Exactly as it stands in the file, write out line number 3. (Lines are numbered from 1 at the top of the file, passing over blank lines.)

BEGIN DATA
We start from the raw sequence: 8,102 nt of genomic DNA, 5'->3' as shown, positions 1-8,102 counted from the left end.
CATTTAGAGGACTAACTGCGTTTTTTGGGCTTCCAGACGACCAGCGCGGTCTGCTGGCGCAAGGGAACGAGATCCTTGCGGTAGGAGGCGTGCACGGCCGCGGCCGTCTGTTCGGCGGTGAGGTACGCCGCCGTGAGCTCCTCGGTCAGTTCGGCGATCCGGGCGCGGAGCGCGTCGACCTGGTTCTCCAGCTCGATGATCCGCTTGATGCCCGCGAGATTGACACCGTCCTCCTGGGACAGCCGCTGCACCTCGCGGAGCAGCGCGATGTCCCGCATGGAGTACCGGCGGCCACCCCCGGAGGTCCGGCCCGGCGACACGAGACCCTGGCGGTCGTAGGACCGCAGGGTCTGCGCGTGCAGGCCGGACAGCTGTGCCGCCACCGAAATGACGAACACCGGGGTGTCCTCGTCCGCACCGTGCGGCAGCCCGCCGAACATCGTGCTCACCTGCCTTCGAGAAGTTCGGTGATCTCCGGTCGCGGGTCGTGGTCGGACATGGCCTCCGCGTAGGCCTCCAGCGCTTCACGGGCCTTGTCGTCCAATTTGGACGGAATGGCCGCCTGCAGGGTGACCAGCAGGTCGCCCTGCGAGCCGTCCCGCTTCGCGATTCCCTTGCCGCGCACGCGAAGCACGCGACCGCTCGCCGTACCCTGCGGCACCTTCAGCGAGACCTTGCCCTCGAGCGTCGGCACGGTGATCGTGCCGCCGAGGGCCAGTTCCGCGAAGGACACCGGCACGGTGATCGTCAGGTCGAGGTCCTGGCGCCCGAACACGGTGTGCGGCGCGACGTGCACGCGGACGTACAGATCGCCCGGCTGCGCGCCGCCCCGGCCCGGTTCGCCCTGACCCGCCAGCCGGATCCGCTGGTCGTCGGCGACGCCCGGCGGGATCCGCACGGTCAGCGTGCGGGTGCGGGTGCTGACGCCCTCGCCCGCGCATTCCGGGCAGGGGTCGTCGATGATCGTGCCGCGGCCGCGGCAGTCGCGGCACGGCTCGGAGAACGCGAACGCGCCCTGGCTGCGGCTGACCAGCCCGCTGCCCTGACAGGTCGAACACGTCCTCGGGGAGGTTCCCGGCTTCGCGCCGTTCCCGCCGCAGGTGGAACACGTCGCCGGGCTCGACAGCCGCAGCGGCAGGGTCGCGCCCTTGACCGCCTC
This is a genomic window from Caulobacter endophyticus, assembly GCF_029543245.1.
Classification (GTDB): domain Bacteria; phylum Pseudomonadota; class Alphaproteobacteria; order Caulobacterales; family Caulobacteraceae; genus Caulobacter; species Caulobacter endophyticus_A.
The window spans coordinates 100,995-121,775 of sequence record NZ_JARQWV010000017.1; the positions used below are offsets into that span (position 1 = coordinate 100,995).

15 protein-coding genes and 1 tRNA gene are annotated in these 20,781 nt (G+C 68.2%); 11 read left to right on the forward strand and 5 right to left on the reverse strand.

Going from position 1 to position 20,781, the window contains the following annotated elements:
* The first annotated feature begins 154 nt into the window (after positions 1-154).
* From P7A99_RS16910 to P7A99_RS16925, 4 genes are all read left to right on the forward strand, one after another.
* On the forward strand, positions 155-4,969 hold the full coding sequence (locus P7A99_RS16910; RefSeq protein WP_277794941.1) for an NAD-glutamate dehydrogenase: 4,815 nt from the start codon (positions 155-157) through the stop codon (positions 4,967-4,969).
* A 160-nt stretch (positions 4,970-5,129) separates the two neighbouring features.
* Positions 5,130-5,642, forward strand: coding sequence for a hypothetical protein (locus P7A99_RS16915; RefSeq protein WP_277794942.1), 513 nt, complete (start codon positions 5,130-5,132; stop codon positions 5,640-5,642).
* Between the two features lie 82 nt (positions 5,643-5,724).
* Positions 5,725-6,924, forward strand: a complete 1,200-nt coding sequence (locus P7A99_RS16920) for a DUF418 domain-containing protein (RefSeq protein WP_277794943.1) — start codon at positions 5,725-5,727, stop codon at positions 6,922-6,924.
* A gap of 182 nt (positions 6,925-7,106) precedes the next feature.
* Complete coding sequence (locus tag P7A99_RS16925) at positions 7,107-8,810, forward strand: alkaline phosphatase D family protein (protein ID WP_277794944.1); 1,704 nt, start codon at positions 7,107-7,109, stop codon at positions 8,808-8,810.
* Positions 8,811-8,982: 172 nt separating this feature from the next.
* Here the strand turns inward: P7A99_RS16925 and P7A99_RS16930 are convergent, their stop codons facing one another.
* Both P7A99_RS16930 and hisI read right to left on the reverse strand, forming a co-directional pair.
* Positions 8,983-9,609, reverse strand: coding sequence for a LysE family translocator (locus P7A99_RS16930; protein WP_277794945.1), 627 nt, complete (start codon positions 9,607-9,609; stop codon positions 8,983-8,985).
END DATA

This is a genomic window from Caulobacter endophyticus, assembly GCF_029543245.1.